The military history and historical objects section revealed a dazzling range of significant and splendid edged weapons, like the sabre that was presented to Generalmajor Georg Freiherr von Krauchenberg (1776 – 1843) by the officer corps of his division to commemorate his 50 years of service. The blued and gilt blade was profusely etched and engraved with fine scrollwork and trophies, the obverse bearing the appliquéd star of the Royal Guelphic Order with Swords in silver, with the crowned coat of arms of the Krauchenberg family on the reverse. No less opulent, the grip was fashioned in elaborately carved ivory, adorned with trophies and floral ornaments, while the officers’ dedication was inscribed on the grip frame. Although this incomparable piece, the unmistakable expression of the greatest respect for an impressive military career spanning five decades, including postings in half of Europe and four serious wounds, had been valued at 25,000 euros, the sabre inspired such enthusiasm among collectors that the sale was only completed for 52,000 euros. Another edged weapon had originally been a gift for Prince Henry of Prussia (1862 – 1929) to mark the occasion of his two-month long visit to the United States in 1902. With two-thirds of its Damascus blade gilt and delicately etched and its fire-gilt brass knuckle-bow hilt in lavish relief, the magnificent sabre was presented to the brother of the German Kaiser by the German Patriotic Relief Association of Philadelphia. Forged in Solingen, coming under the hammer for 22,500 euros, yet ultimately fetching a gratifying 42,000 euros, this sword was embellished with numerous patriotic symbols, like the portrait of George Washington as well as Libertas, the goddess of liberty, on the scabbard, a puma fighting a rattlesnake on the hilt and the American eagle in an aureola engraved on the blade. Furthermore, with the blued, gilt blade etched in the lower third and the lion’s head pommel, the rare French sabre for officers of the Mounted Riflemen was also much sought after; listed at 5,000 euros, it went on to triple its starting price at 15,000 euros.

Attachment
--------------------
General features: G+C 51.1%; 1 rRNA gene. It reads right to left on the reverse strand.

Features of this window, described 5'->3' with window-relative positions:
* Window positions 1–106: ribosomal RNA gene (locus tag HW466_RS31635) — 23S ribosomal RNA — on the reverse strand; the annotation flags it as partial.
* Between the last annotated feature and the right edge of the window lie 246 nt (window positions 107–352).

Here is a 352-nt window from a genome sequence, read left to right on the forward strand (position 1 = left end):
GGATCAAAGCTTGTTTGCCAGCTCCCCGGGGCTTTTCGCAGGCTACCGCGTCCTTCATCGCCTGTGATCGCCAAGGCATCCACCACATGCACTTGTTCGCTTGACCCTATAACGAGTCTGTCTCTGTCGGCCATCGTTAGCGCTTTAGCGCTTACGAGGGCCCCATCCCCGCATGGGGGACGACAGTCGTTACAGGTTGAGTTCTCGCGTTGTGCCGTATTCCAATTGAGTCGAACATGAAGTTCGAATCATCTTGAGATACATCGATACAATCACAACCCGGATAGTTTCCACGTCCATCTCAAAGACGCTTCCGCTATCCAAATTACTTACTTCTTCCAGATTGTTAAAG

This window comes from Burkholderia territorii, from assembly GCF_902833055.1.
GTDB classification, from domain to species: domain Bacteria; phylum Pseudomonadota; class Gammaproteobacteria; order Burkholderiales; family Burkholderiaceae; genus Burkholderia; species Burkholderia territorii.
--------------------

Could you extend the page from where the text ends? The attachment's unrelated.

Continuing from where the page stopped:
Buyers were also delighted with the truly exceptional pieces among the rare helmets of German provenance. Featuring a gilt lion in high relief and bearskin crest, it would be difficult to conceive a more worthy testimony to the dignity and status of the military than the imposing M 1832 helmet for officers of the Bavarian Cuirassiers. As this style was only worn for ten years during the reign of Ludwig I, this piece was an absolute rarity, thereby justifying the final price of 19,000 euros, despite its minimum bid of 12,500 euros. Furthermore, a prestigious Prussian M 1843 helmet, with a silver-plated, intricately engraved, crowned parade eagle, did not disappoint; with an asking price of 5,000 euros, one enthusiast was prepared to pay 6,300 euros.
Precious materials and exquisite workmanship distinguish the objects from the personal possessions of King Ludwig II of Bavaria (1845 – 1886), which continued to enjoy great popularity. Thus, the King’s personal seal on offer here was suitably refined: a figurative representation of the saint he so revered, Joan of Arc, in armor with sword and shield, her hands folded in prayer, the figure crafted in gilt bronze with a carved ivory head. Standing 11.5 centimeters tall, the seal surface featuring a reversed “L” beneath the Bavarian royal crown, the bijou will now delight a new owner after selling for 8,500 euros, 2,000 euros above its listed price. The princely sum of 17,500 euros was paid for a magnificent conductor’s baton, a Christmas present from Kaiser Wilhelm II to the long-standing General Music Director of the Berlin Court Opera, Richard Strauss, one of the significant composers of the late 19th and 20th centuries. With an openwork laurel garland twining around the ebony baton, the silver tip crowned with a golden-stringed lyre, embellished with eight inset rubies, the symbolic gift of imperial honor, dating from 1912, had originally been valued at 4,000 euros.